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THE CUT is Fatih Akin's epic drama about one man's journey through the Ottoman Empire after surviving the 1915 Armenian genocide. Deported from his home in Mardin, Nazareth (Tahar Rahim, A Prophet) moves onwards as a forced laborer. When he learns that his twin daughters may still be alive, his hope is revived and he travels to America, via Cuba, to find them. His search takes him from the Mesopotamian deserts and Havana to the barren and desolate prairies of North Dakota. On this odyssey, he encounters a range of very different people: angelic and kind-hearted characters, but also the devil incarnate.
Fatih Akin's THE CUT is a genuine, hand-made epic, of the type that people just don't make anymore. In other words, a deeply personal response to a tragic historical episode, that has great intensity, beauty and sweeping grandeur. This picture is very precious to me, on many levels. --Martin Scorsese
Heartfelt… Ambitious… Courageous --The Guardian
An Astonishing Movie --Lyons Den Radio
- MPAA rating : s_medNotRated Unrated (Not Rated)
- Product Dimensions : 7.5 x 5.5 x 0.5 inches; 3.2 Ounces
- Item model number : 35221294
- Director : Fatih Akin
- Media Format : Multiple Formats, Anamorphic, NTSC, Surround Sound, Widescreen
- Run time : 2 hours and 18 minutes
- Release date : January 19, 2016
- Actors : Tahar Rahim, Simon Abkarian, Makram J. Khoury, Hindi Zahra, Kevork Malikian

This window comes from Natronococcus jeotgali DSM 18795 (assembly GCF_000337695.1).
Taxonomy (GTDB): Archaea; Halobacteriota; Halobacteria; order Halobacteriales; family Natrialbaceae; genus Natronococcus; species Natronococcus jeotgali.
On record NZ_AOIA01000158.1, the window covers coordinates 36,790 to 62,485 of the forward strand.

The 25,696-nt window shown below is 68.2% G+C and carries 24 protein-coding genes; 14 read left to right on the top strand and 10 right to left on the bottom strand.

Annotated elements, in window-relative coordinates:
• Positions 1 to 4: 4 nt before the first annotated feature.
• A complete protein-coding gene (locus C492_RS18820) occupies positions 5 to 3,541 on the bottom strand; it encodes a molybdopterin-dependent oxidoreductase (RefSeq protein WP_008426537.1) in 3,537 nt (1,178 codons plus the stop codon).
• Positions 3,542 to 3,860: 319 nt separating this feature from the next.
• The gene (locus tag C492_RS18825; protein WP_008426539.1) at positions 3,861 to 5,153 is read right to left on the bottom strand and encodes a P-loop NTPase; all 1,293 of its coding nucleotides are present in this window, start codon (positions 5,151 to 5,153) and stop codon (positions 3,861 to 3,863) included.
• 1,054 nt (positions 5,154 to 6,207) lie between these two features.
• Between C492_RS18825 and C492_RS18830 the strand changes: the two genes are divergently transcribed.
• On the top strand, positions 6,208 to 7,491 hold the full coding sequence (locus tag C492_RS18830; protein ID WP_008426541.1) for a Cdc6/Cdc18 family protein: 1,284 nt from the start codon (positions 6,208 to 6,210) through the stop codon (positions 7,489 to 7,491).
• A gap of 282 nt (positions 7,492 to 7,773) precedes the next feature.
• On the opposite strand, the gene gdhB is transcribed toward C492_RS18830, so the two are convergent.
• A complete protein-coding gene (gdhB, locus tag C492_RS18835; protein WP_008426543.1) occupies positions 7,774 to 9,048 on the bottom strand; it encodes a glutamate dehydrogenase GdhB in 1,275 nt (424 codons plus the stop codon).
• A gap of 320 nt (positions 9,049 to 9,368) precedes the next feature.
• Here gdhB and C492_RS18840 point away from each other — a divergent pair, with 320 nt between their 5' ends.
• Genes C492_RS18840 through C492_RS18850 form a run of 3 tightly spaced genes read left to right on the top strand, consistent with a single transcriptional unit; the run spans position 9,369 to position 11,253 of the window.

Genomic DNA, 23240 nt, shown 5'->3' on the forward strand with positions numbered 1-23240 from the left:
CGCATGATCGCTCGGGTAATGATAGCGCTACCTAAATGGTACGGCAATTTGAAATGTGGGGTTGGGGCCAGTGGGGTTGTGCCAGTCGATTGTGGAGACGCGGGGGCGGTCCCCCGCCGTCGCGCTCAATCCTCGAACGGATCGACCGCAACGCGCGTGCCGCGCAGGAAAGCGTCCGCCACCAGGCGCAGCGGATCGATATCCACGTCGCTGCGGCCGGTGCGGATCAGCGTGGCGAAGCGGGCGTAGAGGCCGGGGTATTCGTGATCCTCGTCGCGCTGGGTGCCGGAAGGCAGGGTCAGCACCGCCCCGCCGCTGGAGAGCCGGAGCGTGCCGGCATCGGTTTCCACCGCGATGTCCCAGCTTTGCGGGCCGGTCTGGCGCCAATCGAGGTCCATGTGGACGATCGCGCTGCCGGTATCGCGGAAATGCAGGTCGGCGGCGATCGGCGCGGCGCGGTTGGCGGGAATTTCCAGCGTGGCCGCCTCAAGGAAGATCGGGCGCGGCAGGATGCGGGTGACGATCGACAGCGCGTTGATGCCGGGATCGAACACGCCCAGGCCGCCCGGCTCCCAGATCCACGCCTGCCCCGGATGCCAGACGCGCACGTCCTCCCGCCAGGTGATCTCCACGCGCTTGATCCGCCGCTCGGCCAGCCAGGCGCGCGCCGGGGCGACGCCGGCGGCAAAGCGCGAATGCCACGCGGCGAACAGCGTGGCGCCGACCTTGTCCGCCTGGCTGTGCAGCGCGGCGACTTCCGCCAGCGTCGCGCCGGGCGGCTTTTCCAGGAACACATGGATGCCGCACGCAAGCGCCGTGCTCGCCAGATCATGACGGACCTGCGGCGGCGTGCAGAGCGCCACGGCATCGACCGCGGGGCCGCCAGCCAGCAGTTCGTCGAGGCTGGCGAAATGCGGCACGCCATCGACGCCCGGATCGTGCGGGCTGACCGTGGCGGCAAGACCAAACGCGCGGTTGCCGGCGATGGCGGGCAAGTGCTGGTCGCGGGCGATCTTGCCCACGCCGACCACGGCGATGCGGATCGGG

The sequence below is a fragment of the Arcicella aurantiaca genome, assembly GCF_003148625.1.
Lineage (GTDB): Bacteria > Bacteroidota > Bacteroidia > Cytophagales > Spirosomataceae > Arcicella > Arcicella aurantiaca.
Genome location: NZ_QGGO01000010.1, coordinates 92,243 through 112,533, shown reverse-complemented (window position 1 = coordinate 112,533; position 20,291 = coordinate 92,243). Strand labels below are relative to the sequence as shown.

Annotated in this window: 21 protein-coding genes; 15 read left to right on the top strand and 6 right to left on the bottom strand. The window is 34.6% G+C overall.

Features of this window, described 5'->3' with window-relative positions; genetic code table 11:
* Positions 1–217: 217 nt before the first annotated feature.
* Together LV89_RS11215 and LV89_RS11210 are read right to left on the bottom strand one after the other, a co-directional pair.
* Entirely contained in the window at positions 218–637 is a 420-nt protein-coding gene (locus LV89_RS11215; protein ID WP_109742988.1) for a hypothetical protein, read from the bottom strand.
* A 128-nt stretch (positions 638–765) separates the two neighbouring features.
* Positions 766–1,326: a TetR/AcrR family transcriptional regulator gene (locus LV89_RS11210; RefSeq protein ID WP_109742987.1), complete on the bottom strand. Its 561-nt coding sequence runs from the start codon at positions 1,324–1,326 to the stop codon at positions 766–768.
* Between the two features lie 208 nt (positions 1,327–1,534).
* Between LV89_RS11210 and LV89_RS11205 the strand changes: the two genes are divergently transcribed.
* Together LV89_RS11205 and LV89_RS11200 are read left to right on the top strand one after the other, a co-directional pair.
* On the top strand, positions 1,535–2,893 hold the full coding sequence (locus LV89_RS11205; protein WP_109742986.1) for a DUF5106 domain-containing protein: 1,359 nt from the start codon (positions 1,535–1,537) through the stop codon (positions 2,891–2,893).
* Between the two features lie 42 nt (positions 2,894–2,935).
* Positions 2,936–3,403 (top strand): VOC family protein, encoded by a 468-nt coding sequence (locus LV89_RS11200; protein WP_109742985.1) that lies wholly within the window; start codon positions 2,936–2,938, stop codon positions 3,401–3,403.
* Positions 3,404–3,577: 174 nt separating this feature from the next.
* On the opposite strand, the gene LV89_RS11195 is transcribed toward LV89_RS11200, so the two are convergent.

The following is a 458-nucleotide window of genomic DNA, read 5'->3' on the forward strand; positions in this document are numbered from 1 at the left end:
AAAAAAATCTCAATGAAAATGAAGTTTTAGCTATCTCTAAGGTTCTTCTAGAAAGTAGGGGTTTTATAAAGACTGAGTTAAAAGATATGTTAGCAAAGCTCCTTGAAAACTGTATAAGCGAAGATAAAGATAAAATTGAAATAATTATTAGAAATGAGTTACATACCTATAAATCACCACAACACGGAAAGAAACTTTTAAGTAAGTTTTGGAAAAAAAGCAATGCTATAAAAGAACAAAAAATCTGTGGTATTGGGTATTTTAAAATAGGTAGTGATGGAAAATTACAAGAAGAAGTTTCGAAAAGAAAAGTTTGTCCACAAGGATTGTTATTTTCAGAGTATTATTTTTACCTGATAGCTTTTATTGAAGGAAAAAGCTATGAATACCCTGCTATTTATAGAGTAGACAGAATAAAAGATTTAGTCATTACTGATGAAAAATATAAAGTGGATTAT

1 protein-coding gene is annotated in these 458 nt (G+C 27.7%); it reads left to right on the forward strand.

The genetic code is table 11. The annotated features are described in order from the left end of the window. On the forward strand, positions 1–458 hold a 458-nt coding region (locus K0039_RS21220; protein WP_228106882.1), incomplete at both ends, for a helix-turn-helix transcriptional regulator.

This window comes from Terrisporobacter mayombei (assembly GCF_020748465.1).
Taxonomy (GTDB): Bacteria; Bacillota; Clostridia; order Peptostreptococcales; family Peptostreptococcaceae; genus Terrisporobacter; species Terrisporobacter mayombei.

- Subtitles: : English
- Studio : Strand Home Video
- ASIN : B014E8TP5E
- Number of discs : 1
- Best Sellers Rank: #97,000 in Movies & TV (See Top 100 in Movies & TV)
- Customer Reviews:
Top reviews from the United States
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The Cut is based on meticulous research of the Armenian genocide; it had the enthusiastic participation of many Armenians and Armenian Americans (notably Scorsese’s scriptwriter, Mardik Martin). But this is not a film "about" the Armenian genocide, the direct portrayal of which occupies less than half the film (the remainder is devoted to Nazaret Manoogian's search for his twin daughters). It is this "second half" of the film that has left some viewers complaining about a lack of plot. But for the attentive viewer, there are many treasures here.
More than a “mere” historical drama, The Cut is both a morality play of sorts and an homage to Akin’s cinematic inspirations from Chaplin to John Ford. The obvious moral content concerns the genocide itself, and the film offers multiple please for understanding and forgiveness rather than revenge; in one scene, Nazaret stops with his hand raised to literally throw stones at the now-defeated Ottomans, a clear reference to his own namesake's injunction not to "cast the first stone." But film's portrayal of evil (and the devil and theodicy and proper human action) is not confined to the obvious or the horrendous; in this film, small choices end up making all the difference. Watch it carefully and you'll see! The cinematography is beautiful and comes through even on the small screen.